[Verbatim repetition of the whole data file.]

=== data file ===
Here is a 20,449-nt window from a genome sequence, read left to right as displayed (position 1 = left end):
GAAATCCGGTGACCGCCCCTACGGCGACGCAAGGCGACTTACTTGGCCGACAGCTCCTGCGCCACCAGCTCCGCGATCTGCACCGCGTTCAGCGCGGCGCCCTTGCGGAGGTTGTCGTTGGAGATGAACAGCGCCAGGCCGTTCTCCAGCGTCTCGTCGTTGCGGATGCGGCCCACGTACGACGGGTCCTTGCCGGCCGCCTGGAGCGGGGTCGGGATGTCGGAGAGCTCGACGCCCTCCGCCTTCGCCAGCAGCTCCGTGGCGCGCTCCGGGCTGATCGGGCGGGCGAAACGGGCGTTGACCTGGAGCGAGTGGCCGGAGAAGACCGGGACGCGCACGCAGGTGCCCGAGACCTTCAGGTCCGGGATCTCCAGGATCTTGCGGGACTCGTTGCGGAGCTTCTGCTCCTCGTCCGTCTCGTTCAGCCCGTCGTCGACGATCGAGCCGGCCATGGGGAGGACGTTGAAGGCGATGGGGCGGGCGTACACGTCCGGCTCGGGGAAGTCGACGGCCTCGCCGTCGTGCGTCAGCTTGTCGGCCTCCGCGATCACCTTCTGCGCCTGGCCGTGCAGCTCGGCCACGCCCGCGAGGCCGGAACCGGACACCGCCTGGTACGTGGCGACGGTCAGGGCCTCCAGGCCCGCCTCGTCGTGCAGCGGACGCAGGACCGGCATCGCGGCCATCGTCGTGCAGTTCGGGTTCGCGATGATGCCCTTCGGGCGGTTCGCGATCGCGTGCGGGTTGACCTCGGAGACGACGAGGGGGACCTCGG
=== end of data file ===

Here is a 20,449-nt window from a genome sequence, read left to right as displayed (position 1 = left end):
GAAATCCGGTGACCGCCCCTACGGCGACGCAAGGCGACTTACTTGGCCGACAGCTCCTGCGCCACCAGCTCCGCGATCTGCACCGCGTTCAGCGCGGCGCCCTTGCGGAGGTTGTCGTTGGAGATGAACAGCGCCAGGCCGTTCTCCAGCGTCTCGTCGTTGCGGATGCGGCCCACGTACGACGGGTCCTTGCCGGCCGCCTGGAGCGGGGTCGGGATGTCGGAGAGCTCGACGCCCTCCGCCTTCGCCAGCAGCTCCGTGGCGCGCTCCGGGCTGATCGGGCGGGCGAAACGGGCGTTGACCTGGAGCGAGTGGCCGGAGAAGACCGGGACGCGCACGCAGGTGCCCGAGACCTTCAGGTCCGGGATCTCCAGGATCTTGCGGGACTCGTTGCGGAGCTTCTGCTCCTCGTCCGTCTCGTTCAGCCCGTCGTCGACGATCGAGCCGGCCATGGGGAGGACGTTGAAGGCGATGGGGCGGGCGTACACGTCCGGCTCGGGGAAGTCGACGGCCTCGCCGTCGTGCGTCAGCTTGTCGGCCTCCGCGATCACCTTCTGCGCCTGGCCGTGCAGCTCGGCCACGCCCGCGAGGCCGGAACCGGACACCGCCTGGTACGTGGCGACGGTCAGGGCCTCCAGGCCCGCCTCGTCGTGCAGCGGACGCAGGACCGGCATCGCGGCCATCGTCGTGCAGTTCGGGTTCGCGATGATGCCCTTCGGGCGGTTCGCGATCGCGTGCGGGTTGACCTCGGAGACGACGAGGGGGACCTCGG